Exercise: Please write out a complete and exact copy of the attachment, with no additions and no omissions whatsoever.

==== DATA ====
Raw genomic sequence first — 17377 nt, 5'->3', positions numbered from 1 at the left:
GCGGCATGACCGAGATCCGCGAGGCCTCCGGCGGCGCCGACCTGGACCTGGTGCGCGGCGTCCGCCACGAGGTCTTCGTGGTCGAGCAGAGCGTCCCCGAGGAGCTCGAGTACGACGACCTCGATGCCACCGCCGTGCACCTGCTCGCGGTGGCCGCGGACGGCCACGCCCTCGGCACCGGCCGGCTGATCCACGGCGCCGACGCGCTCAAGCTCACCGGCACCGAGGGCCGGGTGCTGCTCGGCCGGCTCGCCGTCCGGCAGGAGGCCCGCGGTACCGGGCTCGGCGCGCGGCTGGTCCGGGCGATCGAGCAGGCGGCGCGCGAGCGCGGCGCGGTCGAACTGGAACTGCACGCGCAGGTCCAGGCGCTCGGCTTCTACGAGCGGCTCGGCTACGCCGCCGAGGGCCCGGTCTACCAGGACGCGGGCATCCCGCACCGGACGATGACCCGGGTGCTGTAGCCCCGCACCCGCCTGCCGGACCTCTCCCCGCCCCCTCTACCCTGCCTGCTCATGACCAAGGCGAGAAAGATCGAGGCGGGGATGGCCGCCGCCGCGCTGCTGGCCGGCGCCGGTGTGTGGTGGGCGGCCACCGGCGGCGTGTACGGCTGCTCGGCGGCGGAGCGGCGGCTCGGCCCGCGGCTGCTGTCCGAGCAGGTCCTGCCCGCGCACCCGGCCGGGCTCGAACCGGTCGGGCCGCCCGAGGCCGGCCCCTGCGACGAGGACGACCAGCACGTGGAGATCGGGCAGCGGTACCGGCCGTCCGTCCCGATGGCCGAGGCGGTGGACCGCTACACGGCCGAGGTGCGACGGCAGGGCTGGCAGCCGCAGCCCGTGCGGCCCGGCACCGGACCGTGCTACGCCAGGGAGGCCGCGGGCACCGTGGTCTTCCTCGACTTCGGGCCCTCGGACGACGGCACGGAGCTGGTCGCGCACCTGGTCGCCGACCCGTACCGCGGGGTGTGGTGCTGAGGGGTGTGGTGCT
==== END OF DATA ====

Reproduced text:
Raw genomic sequence first — 17377 nt, 5'->3', positions numbered from 1 at the left:
GCGGCATGACCGAGATCCGCGAGGCCTCCGGCGGCGCCGACCTGGACCTGGTGCGCGGCGTCCGCCACGAGGTCTTCGTGGTCGAGCAGAGCGTCCCCGAGGAGCTCGAGTACGACGACCTCGATGCCACCGCCGTGCACCTGCTCGCGGTGGCCGCGGACGGCCACGCCCTCGGCACCGGCCGGCTGATCCACGGCGCCGACGCGCTCAAGCTCACCGGCACCGAGGGCCGGGTGCTGCTCGGCCGGCTCGCCGTCCGGCAGGAGGCCCGCGGTACCGGGCTCGGCGCGCGGCTGGTCCGGGCGATCGAGCAGGCGGCGCGCGAGCGCGGCGCGGTCGAACTGGAACTGCACGCGCAGGTCCAGGCGCTCGGCTTCTACGAGCGGCTCGGCTACGCCGCCGAGGGCCCGGTCTACCAGGACGCGGGCATCCCGCACCGGACGATGACCCGGGTGCTGTAGCCCCGCACCCGCCTGCCGGACCTCTCCCCGCCCCCTCTACCCTGCCTGCTCATGACCAAGGCGAGAAAGATCGAGGCGGGGATGGCCGCCGCCGCGCTGCTGGCCGGCGCCGGTGTGTGGTGGGCGGCCACCGGCGGCGTGTACGGCTGCTCGGCGGCGGAGCGGCGGCTCGGCCCGCGGCTGCTGTCCGAGCAGGTCCTGCCCGCGCACCCGGCCGGGCTCGAACCGGTCGGGCCGCCCGAGGCCGGCCCCTGCGACGAGGACGACCAGCACGTGGAGATCGGGCAGCGGTACCGGCCGTCCGTCCCGATGGCCGAGGCGGTGGACCGCTACACGGCCGAGGTGCGACGGCAGGGCTGGCAGCCGCAGCCCGTGCGGCCCGGCACCGGACCGTGCTACGCCAGGGAGGCCGCGGGCACCGTGGTCTTCCTCGACTTCGGGCCCTCGGACGACGGCACGGAGCTGGTCGCGCACCTGGTCGCCGACCCGTACCGCGGGGTGTGGTGCTGAGGGGTGTGGTGCT